You arrive at the office after the weekend still tired and try to open your eyes, you start drinking the morning coffee, open your Google Analytics account and your heart sinks when you see the following graph:
What do we do from here?
But you’re smarter than that, right? Before you press the panic button, you perform the following two simple tests:
- Rankings – There were no unusual fluctuations to explain such a free fall. So far so good
- Google Search Console – you check the clicks graph versus the organic traffic in Google Analytics
Do you see the any drop there? If not, congratulations, you probably just have a measurement problem.
I do not know about you, but I would prefer this than a real organic drop on any given day.
So where do you go from here? From my experience with clients’ websites, the lion’s share of the problems discovered were eventually attributed to mobile. So first, let’s see that this is indeed the case here too.
#1 – Checking if the issue originates from mobile
In Google Analytics, select the segments “mobile traffic” and “tablet and desktop traffic” (both are given as default and do not need to be created).
Then, go to Acquisitions -> Campaigns -> Organic Keywords
What do we see in here?
Ouch. Do you get a similar picture? If so, it simply indicates that the traffic from your desktop has not decreased and the issue is probably with mobile monitoring.
#2 – From which pages does the measurement problem come from?
This is an intermediate stage, which can sometimes be skipped, but to get the full picture I recommend going through it too. When you’re still in Analytics leave the segment of the mobile and for convenience sake remove the “tablet and desktop traffic” segment.
Now go to the Landing Pages tab, still under Organic Keywords.
Compare the period when the decline began to the one before it and look at the landing pages. Does the decrease clearly affect all pages or just specific internal pages? Maybe blog pages are affected or rather category pages? Write down where the problem is and go on to the next step.
#3 – Is all mobile traffic counted as organic?
Real time report in Google Analytics means so much more than just to show off your number of real-time hits at the company’s lobby (Tell me you’ve never seen this happen!)
Truth to be told, there is nothing sophisticated here but a simple but powerful test that can instantly give us additional information about the problem. Log on from your mobile to one of the suspected internal pages.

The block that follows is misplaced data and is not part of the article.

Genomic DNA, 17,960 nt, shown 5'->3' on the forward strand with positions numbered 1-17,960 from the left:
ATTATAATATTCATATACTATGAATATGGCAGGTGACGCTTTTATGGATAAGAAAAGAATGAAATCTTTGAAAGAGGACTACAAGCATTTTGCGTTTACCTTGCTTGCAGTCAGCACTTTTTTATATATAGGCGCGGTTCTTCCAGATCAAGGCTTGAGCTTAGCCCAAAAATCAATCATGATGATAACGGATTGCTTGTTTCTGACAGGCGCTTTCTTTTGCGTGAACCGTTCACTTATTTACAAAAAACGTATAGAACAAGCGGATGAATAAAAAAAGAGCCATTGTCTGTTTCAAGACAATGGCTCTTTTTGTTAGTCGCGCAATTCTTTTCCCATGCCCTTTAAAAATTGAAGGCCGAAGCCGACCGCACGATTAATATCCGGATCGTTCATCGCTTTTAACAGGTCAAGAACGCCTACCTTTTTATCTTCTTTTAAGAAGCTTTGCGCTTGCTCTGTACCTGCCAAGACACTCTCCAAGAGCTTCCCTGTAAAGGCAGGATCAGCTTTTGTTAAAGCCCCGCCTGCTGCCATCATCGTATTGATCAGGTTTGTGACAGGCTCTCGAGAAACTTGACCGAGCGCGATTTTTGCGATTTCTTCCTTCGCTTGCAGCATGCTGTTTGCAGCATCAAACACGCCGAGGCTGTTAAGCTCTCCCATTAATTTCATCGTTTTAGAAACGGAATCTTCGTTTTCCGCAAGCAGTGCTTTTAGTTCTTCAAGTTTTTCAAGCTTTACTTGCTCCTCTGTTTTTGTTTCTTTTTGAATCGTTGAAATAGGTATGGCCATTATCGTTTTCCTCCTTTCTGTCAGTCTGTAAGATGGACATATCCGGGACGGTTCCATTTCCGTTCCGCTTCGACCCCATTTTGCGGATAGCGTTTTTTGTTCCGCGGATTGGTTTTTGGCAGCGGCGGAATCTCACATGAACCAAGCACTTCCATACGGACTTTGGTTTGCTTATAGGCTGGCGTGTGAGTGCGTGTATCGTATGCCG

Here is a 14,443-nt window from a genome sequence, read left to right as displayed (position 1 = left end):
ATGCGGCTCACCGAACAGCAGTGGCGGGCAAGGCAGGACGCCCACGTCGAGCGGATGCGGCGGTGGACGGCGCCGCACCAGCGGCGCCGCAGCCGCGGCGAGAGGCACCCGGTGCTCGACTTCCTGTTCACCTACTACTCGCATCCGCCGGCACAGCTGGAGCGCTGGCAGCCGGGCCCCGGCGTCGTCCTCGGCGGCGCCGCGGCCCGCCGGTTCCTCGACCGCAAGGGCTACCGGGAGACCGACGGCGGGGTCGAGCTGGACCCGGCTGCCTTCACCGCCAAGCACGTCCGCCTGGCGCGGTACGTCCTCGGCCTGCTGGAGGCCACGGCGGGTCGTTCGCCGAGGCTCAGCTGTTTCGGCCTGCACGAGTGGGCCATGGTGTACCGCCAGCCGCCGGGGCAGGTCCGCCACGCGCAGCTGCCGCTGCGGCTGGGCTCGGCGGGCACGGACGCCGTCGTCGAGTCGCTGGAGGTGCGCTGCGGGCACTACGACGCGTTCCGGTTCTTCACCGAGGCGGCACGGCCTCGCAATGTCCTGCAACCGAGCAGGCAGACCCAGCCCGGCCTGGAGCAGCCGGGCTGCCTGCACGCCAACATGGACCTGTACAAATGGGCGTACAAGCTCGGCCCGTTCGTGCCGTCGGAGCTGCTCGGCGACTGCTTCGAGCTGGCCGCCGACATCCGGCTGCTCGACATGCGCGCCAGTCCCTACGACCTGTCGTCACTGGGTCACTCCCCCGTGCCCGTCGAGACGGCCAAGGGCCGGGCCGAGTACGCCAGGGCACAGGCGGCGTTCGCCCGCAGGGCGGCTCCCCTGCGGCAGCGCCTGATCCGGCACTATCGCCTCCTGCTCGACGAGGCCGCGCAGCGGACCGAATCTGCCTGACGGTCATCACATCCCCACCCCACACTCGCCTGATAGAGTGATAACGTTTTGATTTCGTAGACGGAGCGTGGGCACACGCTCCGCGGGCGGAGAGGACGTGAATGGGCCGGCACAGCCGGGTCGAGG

And yes, it is clear to me that if it is a strong brand with tens of thousands of visits or more at any given moment it will be very difficult to recognize your entry in real time. I’ve worked with websites of this magnitude and it’s possible.
#4 – Real Time in Action
Visit the most seldom visited pages on your website. Whether it’s an old PR pages or a sub-category that exists but almost no one ever visits it. Now go to real time report in Analytics and check the URL you entered. Also filter the visit by mobile.
Now, assuming that the only visit to this URL is indeed yours you should see the following screen:
This simply means that part of the organic traffic is not counted as organic but as a direct (not set). I highly recommend to test this with at least one or two different URL’s, preferably on different sections of the domain, to check if the issue is sitewide. Of course, always use the incognito mode.
In addition, in recent days I have discovered two more ways to double check your real time traffic.
First, Visit another search engine less popular than Google (e.g. ask.com). Now check again your real time – do you see organic traffic entry from this search engine? If not, this is another indication of a measurement problem.
Second, use VPN (I highly recommend Browsec Chrome extension) to change your location to a far fetched country. For instance, do you have many visits for South America to your English pages? If not ,try to switch to Colombia or Argentina. Now you can see clearly and without any “noise” your entry:
After we have confidently diagnosed the issue and where it is counted, I will now explain the two most common scenarios I encountered that might be the cause of it.
#5 – What causes direct not set in GA and what is the solution?
I’m not going to touch here on all the reasons that cause direct traffic (for that purpose there are some great posts like this one). However, I would like to refer to the two most common cases I have seen on clients’ websites, some of them are big brands which were not at all aware of the problem.
- Splash /Welcome screens – here I’m referring primarily to the screens before the site shows up asking you whether you want to display a mobile version, a desktop version or to download the app. Firstly, seriously guys, it’s 2018, who does this anymore? It seems quite a lot still do, and the user experience is pretty awful in my opinion, but this is also a discussion for some other time.Splash screen in itself is not problematic for SEO or for measurement. However, there is a tendency to forget to put an Analytics code in this page. And if you come directly from Google to this page, which is defined as your landing page and has no tracking code, it means de facto that it will be not set.
- JS redirects– it doesn’t matter if it’s after the split screen or directly to your landing page. Avoid JS redirects. The simple solution for mobile redirects (assuming you use separate URL’s) is to change the reference to redirect 302 (server side). It’s supposed to do the job.
Have you been able to identify any problems you had? Do you have other checks that you conduct in Google Analytics? Hit me in the comments